In order to make a diagnosis, it’s essential to first rule out similar conditions such as fibromyalgia. Once all other conditions have been ruled out, it’s time to start testing the patient’s general mobility or ability to move properly. 

Movements that are particularly important for someone with cervical spondylosis include:

  • Flexing and extending their neck, which is crucial for looking up and down respectively.
  • Turning the head from side to side, which helps prevent stiffness in the neck.
  • Lifting the arms over their heads which can also relieve strain on their neck.

At this point, it should now be determined what areas of your body are affected by spondylosis. This could be bones, muscles, and/or nerves.

Your doctor may give you some drugs that may or may not help treat your condition, or they could refer you to another specialist depending on the condition that has been diagnosed.


A person with spondylosis can’t necessarily prevent it, but it can be controlled with some small measures. For example, an ergonomic specialist can modify a device to minimize repetitive stress on the neck. You can also avoid smoking or exercising carelessly, or regularly do stretching to overcome the problem.


Cervical spondylosis is usually asymptomatic. When it does manifest symptoms, these often resolve over time, and more often than not, without treatment. However, if symptoms do occur, they can be managed accordingly with the help of therapy.

Treatment for cervical spondylosis involves both non-surgical methods such as medication or injections with surgical options like surgery or an operation that decompresses the cervical cord if symptoms worsen over time.

While cervical spondylosis is not as common as other spinal disorders, it can be quite debilitating because of the difficulty in mobility.

There are many treatment options for cervical spondylosis, and you should consult your doctor for a treatment plan tailored to your individual needs.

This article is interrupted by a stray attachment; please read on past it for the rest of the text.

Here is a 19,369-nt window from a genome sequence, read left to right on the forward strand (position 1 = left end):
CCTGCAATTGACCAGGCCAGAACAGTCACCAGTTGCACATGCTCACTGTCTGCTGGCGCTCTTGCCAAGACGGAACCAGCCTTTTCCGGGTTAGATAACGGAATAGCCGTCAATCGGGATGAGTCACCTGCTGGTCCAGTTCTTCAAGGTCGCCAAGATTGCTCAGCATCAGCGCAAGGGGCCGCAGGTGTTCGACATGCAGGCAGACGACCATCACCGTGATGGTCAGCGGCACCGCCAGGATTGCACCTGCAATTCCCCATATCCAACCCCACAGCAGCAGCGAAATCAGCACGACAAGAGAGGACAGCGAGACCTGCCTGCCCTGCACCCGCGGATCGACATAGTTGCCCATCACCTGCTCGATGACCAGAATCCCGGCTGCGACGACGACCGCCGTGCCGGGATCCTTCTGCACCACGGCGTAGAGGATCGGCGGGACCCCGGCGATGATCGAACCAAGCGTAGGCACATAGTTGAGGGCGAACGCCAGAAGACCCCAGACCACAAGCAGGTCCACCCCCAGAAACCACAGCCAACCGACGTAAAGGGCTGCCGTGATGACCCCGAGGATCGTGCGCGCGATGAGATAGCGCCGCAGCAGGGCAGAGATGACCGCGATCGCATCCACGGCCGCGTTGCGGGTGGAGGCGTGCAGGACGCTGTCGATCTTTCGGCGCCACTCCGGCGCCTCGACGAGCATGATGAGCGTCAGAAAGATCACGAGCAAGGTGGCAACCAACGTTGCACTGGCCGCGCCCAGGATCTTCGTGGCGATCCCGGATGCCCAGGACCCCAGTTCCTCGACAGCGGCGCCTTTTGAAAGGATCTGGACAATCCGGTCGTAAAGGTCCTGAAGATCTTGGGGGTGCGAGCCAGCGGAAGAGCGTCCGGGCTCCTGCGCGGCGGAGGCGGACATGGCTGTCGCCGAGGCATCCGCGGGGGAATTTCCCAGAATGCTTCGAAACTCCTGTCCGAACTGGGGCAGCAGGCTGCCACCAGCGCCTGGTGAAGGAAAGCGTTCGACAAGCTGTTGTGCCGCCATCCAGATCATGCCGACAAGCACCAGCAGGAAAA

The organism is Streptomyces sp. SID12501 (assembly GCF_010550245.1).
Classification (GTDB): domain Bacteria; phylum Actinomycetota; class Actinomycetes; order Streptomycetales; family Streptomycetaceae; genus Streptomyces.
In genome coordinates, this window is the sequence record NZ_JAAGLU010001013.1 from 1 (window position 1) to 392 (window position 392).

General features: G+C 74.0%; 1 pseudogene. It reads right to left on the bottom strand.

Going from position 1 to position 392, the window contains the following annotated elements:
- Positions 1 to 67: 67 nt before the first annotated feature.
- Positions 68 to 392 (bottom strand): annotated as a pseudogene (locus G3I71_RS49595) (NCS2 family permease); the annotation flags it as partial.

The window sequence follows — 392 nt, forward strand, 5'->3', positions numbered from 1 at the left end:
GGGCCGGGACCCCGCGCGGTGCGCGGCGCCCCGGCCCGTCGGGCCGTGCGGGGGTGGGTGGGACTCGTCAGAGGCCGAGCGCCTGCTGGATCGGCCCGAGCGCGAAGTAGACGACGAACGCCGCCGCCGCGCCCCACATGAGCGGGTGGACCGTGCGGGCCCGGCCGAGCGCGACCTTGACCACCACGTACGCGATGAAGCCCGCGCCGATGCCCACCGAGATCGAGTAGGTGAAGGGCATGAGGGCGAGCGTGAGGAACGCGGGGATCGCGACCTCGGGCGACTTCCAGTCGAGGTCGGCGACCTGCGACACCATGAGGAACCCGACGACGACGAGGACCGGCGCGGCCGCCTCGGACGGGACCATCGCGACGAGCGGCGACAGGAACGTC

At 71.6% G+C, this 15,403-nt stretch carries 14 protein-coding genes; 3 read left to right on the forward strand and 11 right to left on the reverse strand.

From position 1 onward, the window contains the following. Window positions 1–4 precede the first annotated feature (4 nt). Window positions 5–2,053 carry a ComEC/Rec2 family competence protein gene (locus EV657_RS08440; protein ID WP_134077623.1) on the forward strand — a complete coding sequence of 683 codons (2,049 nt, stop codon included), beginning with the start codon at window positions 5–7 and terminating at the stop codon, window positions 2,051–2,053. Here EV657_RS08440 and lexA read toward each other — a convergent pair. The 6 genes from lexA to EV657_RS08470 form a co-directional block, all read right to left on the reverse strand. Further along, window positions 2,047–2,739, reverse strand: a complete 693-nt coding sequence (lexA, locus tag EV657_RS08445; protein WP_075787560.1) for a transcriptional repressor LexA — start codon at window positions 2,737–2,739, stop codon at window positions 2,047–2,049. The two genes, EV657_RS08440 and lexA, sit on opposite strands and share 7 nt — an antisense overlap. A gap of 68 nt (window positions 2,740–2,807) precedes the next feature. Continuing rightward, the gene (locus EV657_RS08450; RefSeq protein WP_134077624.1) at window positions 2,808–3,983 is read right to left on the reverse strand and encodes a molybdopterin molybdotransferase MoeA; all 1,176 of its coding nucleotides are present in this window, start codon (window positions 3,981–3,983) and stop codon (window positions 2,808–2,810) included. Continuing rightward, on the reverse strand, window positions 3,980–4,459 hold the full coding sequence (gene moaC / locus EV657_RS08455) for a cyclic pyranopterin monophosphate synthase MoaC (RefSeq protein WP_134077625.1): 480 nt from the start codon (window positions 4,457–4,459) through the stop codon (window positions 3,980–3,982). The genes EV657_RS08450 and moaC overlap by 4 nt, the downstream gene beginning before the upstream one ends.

A few treatments that might help:

  • Physical therapy – This could help reduce muscle soreness and stiffness and improve range of motion.
  • Acupuncture – This can reduce pain by releasing tension in tight muscles.
  • Chiropractic adjustment – This may also help relieve pain and decrease stiffness by manipulating the spine.
  • Medications – If physical therapy doesn’t work, your doctor may recommend medication such as nonsteroidal anti-inflammatory drugs or narcotic painkillers.

Surgical treatment can be risky and can result in nerve damage and even paralysis. You may need medications and physical therapy if you choose this course of treatment. Drugs like prednisone, aspirin, painkillers, and muscle relaxants can help with the pain caused by cervical spondylosis and headache. Exercise and therapy might also decrease the pain by strengthening your muscles and providing you with a distraction from the pain. 

Home treatment for cervical spondylosis

Alongside particular fitness methods, you can do some of your own home treatment to ease signs of cervical spondylosis if it starts to cause pain. Most people use drugs to treat cervical spondylosis. These drugs do not typically require a prescription.

Other options include: 

  • Regular exercise – This can help speed up recovery from intense muscle pain. 
  • Heated pads and cold packs – This can relieve severe tightness in the muscles that can’t be loosened with regular stretches.